By EW Staff
Updated August 10, 2006 at 04:00 AM EDT
Credit: Children of Men: Jaap Buitendijk

One might assume it took a little creative recalibration for Alfonso Cuarón to go from the cloistered enchantment of Harry Potter and the Prisoner of Azkaban to the pre-apocalyptic dystopia at the heart of this futuristic cautionary tale, adapted from P.D. James’ novel, about an impending era in which the human race faces extinction unless a disenchanted former activist (Clive Owen) can deliver the last pregnant woman on Earth to safety. But rather than change his approach, Cuarón, best known for humanistic odes to personal transformation like Y Tu Mamá También, shot this as if it were an intimate indie drama, using handheld cameras and existing locations instead of shiny futuristic sets. Think of this as science fiction unplugged. ”He gave it a real newsreel effect,” says Michael Caine, who plays a Yoda-like pot-smoking hippie Owen’s character encounters on his odyssey. ”It makes the reality more real and therefore even more horrible.”

”Early on we decided this film had to be the anti-Blade Runner,” explains Cuarón, who became interested in James’ novel for its allegorical parallels to the political turmoil surrounding the immigration debate. ”In this universe, England is the last remnant of civilization and the rest of the world is streaming in. This is all about how ideology gets between people.”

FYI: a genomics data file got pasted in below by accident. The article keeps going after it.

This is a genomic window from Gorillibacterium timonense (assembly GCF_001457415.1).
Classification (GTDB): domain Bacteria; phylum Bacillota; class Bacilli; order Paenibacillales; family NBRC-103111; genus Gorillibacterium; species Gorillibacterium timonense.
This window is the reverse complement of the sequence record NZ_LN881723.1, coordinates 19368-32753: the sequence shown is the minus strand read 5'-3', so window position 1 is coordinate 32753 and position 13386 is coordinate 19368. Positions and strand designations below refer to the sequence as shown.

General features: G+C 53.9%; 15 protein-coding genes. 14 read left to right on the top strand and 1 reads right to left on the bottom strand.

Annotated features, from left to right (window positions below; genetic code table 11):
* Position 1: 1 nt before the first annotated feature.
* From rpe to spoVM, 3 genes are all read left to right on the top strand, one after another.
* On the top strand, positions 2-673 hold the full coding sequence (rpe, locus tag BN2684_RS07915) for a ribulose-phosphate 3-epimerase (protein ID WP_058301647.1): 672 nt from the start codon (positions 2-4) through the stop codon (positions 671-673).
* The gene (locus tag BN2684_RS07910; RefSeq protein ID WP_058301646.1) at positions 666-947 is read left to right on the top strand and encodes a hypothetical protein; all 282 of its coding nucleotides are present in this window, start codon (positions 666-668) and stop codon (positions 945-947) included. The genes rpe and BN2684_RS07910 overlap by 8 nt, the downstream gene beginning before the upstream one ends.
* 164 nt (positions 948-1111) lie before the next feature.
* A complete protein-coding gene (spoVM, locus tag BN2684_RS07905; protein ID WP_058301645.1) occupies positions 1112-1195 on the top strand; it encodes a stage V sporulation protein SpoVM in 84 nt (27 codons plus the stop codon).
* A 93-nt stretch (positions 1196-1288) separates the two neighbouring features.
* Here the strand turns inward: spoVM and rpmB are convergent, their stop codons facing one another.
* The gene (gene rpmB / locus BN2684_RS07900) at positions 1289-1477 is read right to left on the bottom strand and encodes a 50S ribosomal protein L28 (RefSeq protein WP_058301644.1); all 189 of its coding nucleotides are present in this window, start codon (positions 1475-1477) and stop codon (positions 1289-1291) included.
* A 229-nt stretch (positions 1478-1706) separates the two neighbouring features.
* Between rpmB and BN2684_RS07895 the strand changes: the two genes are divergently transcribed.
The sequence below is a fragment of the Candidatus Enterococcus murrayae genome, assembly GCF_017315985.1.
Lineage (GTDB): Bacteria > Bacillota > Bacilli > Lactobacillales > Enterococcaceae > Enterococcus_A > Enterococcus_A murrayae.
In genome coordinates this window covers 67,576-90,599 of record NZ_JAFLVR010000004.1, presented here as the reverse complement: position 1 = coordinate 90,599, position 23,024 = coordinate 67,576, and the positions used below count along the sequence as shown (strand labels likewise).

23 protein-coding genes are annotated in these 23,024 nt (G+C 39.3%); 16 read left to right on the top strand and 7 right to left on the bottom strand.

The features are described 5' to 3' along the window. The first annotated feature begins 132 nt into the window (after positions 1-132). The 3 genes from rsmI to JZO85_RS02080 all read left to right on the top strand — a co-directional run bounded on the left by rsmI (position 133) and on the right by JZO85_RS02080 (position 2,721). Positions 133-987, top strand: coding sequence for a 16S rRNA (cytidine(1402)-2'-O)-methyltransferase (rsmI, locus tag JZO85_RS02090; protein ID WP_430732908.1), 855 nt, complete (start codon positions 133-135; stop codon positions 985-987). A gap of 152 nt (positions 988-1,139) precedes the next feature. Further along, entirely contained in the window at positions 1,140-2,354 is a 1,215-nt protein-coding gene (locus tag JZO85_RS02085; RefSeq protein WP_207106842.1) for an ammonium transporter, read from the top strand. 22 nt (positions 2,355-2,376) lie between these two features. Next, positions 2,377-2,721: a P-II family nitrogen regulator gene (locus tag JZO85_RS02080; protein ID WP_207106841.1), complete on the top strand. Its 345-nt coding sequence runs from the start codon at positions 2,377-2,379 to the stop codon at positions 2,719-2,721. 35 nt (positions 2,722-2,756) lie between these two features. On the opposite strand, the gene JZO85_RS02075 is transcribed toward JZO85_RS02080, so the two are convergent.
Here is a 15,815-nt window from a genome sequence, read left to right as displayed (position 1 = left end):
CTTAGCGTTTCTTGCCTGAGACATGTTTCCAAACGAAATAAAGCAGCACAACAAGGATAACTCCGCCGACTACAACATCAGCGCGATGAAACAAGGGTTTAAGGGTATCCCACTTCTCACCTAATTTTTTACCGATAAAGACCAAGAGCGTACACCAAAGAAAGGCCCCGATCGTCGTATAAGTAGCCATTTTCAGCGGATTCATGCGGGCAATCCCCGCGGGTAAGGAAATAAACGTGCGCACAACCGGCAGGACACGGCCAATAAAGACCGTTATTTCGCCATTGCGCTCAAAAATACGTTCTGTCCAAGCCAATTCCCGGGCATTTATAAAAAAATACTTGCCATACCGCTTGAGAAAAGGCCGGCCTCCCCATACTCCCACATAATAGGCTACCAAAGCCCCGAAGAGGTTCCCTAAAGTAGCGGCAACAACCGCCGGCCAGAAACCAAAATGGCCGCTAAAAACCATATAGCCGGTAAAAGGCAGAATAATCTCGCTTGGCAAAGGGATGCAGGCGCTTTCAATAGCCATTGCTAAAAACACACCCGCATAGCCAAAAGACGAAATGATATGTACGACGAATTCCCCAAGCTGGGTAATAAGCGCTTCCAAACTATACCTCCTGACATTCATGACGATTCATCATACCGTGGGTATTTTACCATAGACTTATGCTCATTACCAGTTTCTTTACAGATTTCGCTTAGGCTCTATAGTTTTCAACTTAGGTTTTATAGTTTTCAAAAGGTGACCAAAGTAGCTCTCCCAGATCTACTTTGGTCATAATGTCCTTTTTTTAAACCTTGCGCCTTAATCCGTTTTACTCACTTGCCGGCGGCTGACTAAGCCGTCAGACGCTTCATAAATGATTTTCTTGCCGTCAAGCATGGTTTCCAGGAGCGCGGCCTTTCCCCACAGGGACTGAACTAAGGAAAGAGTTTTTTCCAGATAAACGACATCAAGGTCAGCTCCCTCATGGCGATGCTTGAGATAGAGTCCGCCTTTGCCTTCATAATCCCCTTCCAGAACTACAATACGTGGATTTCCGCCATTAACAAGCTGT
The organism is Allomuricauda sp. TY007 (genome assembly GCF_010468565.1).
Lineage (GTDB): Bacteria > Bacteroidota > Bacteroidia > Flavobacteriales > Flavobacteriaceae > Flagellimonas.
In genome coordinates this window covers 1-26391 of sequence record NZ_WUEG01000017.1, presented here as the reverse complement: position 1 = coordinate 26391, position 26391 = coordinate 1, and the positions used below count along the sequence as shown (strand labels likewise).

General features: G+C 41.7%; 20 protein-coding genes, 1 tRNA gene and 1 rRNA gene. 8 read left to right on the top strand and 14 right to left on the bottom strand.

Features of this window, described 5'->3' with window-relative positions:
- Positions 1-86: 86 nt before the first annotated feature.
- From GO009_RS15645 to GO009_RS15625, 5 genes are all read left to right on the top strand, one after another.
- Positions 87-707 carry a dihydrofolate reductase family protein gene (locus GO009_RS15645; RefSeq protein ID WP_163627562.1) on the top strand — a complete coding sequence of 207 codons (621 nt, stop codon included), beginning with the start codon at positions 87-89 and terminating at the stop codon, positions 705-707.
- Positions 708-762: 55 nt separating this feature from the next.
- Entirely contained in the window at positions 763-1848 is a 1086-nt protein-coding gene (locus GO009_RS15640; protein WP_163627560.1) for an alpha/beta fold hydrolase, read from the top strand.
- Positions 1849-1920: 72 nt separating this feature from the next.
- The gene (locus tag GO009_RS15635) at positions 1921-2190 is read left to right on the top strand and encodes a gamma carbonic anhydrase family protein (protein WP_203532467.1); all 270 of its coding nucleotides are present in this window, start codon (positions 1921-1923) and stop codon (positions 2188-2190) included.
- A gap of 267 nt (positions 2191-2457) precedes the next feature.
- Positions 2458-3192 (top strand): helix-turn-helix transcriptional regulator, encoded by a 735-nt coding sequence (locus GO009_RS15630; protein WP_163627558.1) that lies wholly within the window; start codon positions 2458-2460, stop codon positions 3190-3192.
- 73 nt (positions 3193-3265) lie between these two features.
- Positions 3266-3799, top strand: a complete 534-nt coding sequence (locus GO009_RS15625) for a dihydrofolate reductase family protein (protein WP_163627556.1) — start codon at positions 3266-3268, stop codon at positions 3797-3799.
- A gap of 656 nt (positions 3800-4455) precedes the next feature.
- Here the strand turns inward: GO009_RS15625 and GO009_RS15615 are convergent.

The production resembled an experiment in creative socialism. ”Clive, Julianne [Moore], and Michael were all my co-writers,” says Cuarón, marveling at Owen’s story sense — ”he has the most amazing nose for bulls—” — and Caine’s willingness to go where no knighted actor has gone before. ”This is the first movie where you see Michael Caine smoke pot and fart on screen,” Cuarón says. ”And with such gusto!”

Children of Men

  • Movie
  • R
  • 109 minutes
  • Alfonso Cuarón